OBG talks to Karim Anjarwalla, Managing Partner, Anjarwalla & Khanna

Karim Anjarwalla, Managing Partner, Anjarwalla & Khanna

Intterview: Karim Anjarwalla

What sort of legal and contractual challenges do firms face in cross-border deals in East Africa?

KARIM ANJARWALLA: The foremost challenge faced in closing cross-border deals is the competition regulations promulgated under the Common Market for Eastern and Southern Africa (COMESA) Treaty . COMESA is a regional trade bloc of African countries brought together to promote regional trade and development among other broad objectives. COMESA has recently begun to regulate competition concerns between member states, including for deals between member states and non-member states. The time and fees required to comply provide an ongoing challenge especially for smaller transactions – merger filing fees are up to a maximum of $500,000 and the commission can take up to 120 days to analyse merger notifications. Another difficulty faced in regional deals is the lack of harmonisation in legal regimes.

What reforms might best improve the attractiveness of Kenya’s legal code to foreign investors?

ANJARWALLA: The Investment Promotion Act No. 6 of 2004 incentivises foreign investment in Kenya by allowing investors who propose to invest a minimum amount of $100,000 to benefit from an investment certificate which facilitates the issuance of all necessary licences and permits required for the investor’s operations. Further incentives could be offered by way of specific tax relief for investment in specific sectors or through limited reductions on withholding tax and value-added tax (VAT). The biggest concern relates to the administration of taxation. Investors can face delays in obtaining refunds of VAT, while withholding taxes and Customs clearance can take time with goods subject to a multiplicity of inspections. It would open up opportunities if Kenya were to increase its double-tax agreements. Additionally, tariffs should also be harmonised among the East African Community, COMESA and Southern African Development Community to create a tripartite free trade agreement covering 26 countries.

What are the strengths and weaknesses of the existing frameworks for new extractive industries?

ANJARWALLA: The extractive industry is becoming a major area of growth in Kenya making up around 3.2% of the country’s economy and creating some 11,000 jobs. The legislative framework includes the Constitution of Kenya, the Mining Act, the Trading in Unwrought Precious Metals Act and the Diamond Industry Protection Act, while a new Mining Bill before parliament seeks to overhaul the extractive sector replacing all of these acts. The extraction of oil and gas is covered by the Petroleum (Exploration and Production) Act. The legislative framework has weaknesses, chief of which is the fact that it is outdated and in need of reform. For instance, the current Mining Act has an uncertain licensing regime with little standardisation across different categories of rights, licences and mining leases. Special licences and leases that permitted exemptions from the Mining Act and applicable regulations were granted at the discretion of the commissioner of mines and geology, with little oversight, prescribed procedure or coordination with other government agencies. The Act did not adequately deal with land rights vis-à- vis mineral rights, and prospecting rights and licences granted in respect of land remain subject to multiple consents and regulatory hurdles.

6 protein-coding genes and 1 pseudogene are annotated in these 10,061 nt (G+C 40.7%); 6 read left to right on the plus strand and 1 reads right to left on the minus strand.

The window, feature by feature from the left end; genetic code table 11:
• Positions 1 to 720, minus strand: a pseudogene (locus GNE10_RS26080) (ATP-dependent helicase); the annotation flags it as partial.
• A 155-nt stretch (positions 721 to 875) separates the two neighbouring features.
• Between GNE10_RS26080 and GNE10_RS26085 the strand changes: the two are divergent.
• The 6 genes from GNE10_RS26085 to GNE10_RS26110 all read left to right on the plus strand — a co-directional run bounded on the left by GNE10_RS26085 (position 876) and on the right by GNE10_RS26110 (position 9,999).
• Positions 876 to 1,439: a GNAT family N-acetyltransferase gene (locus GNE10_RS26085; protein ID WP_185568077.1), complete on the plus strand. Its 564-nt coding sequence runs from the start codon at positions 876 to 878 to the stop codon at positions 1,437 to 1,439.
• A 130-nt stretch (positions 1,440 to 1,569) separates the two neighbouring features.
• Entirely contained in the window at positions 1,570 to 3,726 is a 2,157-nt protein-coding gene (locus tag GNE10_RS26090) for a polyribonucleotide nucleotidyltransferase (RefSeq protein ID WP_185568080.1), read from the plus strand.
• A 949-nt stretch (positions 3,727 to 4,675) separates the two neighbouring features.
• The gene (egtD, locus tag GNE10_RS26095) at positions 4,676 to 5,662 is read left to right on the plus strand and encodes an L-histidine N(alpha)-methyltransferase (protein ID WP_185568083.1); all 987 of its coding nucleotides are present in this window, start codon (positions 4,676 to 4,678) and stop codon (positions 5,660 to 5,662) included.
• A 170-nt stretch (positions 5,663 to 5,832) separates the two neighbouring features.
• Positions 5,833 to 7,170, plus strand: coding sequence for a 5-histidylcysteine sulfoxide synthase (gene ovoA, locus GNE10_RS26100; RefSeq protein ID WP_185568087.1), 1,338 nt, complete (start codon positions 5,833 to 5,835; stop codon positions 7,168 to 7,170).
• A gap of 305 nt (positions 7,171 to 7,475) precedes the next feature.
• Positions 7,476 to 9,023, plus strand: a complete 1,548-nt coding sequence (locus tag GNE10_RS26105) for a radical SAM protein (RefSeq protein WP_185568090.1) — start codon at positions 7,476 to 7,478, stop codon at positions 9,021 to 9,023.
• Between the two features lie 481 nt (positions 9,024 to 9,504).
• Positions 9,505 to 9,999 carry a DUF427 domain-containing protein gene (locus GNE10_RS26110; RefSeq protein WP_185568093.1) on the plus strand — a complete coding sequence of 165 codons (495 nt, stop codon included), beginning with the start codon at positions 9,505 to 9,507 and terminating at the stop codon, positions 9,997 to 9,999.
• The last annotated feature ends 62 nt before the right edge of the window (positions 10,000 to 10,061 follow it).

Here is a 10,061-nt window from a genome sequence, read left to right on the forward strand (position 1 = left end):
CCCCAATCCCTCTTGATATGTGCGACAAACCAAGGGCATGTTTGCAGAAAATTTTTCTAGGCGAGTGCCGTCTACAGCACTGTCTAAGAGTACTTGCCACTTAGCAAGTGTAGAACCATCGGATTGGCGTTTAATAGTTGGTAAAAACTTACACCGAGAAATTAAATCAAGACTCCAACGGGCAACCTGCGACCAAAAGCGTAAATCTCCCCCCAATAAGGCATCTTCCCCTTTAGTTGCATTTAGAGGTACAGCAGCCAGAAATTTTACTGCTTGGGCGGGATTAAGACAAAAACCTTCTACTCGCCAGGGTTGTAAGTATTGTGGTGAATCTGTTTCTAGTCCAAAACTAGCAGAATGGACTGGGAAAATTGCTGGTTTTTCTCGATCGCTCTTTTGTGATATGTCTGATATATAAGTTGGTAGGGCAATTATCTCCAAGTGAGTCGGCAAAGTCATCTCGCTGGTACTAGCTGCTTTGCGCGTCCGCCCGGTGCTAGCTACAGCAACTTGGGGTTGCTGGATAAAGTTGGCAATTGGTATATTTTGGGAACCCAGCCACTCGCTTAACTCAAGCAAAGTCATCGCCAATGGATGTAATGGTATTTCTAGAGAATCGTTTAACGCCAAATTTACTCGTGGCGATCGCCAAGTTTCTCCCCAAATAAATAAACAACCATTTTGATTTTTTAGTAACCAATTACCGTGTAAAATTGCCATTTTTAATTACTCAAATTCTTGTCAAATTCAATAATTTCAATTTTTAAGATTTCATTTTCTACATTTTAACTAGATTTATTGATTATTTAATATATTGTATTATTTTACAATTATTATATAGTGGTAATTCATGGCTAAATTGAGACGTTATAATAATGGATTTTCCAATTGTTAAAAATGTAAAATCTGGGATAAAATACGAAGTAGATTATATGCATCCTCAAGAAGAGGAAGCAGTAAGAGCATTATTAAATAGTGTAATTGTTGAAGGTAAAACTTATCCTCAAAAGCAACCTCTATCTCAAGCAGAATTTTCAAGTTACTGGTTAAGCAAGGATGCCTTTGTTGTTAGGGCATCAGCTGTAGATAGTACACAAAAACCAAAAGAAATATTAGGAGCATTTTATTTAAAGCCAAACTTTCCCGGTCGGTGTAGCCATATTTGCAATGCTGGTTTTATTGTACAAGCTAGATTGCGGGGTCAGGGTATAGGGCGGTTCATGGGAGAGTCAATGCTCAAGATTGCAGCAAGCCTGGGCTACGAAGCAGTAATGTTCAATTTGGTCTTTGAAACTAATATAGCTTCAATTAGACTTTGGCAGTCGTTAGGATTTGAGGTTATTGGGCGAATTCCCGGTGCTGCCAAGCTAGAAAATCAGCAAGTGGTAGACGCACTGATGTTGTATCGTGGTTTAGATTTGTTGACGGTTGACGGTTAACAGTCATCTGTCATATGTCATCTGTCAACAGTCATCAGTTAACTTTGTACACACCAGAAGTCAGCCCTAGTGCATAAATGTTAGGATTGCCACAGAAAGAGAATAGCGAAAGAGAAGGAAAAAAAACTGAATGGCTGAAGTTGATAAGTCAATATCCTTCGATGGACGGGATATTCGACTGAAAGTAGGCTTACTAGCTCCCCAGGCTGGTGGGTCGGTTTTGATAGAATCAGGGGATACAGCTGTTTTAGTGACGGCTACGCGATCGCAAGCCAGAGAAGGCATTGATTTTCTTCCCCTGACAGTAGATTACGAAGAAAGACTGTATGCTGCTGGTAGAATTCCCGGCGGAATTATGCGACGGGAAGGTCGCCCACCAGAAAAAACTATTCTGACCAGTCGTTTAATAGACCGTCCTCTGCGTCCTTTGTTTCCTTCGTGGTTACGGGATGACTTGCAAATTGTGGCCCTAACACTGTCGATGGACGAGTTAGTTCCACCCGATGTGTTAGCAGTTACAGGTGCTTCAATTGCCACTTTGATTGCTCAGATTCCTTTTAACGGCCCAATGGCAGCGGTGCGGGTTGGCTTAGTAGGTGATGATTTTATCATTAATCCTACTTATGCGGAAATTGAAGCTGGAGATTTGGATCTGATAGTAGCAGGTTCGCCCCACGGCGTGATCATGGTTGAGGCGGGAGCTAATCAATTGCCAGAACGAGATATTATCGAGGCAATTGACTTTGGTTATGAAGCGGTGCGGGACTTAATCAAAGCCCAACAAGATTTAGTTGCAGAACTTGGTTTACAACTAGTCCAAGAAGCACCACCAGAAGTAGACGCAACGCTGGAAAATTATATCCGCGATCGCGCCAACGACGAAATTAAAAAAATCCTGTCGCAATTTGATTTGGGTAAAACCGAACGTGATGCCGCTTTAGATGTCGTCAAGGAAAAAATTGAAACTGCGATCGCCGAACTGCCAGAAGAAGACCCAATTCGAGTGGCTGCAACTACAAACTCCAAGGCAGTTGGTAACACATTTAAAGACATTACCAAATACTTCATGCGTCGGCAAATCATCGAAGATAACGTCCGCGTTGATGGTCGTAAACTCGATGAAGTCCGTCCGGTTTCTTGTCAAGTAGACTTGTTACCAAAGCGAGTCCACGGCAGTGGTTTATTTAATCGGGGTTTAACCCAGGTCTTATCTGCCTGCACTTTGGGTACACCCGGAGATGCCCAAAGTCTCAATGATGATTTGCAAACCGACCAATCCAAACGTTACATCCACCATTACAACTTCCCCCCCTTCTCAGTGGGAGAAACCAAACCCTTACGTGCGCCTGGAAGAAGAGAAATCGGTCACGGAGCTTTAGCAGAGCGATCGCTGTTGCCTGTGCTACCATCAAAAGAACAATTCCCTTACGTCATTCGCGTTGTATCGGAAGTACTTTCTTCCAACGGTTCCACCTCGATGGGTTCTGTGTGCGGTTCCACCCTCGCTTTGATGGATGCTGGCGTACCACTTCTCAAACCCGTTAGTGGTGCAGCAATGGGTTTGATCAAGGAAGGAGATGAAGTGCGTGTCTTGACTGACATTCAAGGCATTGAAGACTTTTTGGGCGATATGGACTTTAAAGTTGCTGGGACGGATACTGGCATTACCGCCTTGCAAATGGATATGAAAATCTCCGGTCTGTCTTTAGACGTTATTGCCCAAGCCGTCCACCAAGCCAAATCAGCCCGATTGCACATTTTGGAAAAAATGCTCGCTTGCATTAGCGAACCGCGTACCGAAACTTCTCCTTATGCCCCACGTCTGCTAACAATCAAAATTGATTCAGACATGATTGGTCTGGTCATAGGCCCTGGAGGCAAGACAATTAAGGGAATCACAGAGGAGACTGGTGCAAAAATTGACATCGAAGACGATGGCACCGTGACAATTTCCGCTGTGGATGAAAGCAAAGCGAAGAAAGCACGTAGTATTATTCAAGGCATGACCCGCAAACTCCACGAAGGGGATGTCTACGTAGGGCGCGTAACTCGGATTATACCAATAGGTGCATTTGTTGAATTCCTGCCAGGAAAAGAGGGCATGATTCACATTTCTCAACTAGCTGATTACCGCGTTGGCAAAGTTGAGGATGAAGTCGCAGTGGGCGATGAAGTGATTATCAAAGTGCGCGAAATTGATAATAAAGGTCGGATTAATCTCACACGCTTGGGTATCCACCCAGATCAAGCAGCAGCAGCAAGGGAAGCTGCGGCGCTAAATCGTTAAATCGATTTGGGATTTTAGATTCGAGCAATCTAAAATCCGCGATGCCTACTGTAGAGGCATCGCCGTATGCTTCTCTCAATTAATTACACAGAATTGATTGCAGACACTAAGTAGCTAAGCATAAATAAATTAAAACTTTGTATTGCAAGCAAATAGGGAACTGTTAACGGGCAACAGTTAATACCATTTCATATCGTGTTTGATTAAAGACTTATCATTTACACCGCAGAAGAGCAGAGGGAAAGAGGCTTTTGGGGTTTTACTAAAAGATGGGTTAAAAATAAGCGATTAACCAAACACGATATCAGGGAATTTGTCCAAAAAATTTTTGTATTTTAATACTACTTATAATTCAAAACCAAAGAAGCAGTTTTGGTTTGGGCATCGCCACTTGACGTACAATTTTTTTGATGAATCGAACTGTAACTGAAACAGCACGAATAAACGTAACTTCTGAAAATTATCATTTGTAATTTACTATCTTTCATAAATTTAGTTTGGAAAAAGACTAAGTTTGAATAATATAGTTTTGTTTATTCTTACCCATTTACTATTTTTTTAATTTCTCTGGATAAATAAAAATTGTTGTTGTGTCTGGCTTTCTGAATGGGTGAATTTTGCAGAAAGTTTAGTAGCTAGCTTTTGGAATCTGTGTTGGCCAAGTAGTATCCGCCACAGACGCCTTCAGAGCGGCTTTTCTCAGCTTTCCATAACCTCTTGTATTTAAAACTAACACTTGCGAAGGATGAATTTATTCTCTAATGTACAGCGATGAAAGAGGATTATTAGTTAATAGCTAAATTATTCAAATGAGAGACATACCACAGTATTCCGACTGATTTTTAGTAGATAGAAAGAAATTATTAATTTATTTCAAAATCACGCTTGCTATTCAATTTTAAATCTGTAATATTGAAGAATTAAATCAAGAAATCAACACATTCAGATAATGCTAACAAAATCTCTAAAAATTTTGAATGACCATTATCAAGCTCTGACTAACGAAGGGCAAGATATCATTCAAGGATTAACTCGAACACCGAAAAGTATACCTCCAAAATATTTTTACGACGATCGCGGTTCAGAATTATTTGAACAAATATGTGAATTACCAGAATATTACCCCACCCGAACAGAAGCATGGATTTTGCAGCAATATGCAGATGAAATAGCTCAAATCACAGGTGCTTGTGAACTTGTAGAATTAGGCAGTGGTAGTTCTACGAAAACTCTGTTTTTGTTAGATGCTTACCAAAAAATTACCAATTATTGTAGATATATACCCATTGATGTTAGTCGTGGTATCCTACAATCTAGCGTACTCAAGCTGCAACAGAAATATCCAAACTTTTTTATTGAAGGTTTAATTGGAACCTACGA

On the upside, the draft Mining Bill 2013 does provide some relief to the confusion of the current legislation by way of streamlining the process of granting licences and approvals with forms, timelines, procedures and consents for application for licences being standardised. Similarly, the bill proposes an expansion of licence categories to cater for large and small-scale operations while extending the life of mining licences to 25 years. The Mining Bill establishes a National Mining Corporation to simplify the government’s participation and holding of carried equity in firms engaging in mining activities. In addition, the Mining Bill proposes the establishment of a Minerals Commodity Exchange to develop a market for trading in minerals and futures.

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Karim Anjarwalla

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The Report: Kenya 2014

Legal Framework chapter from The Report: Kenya 2014

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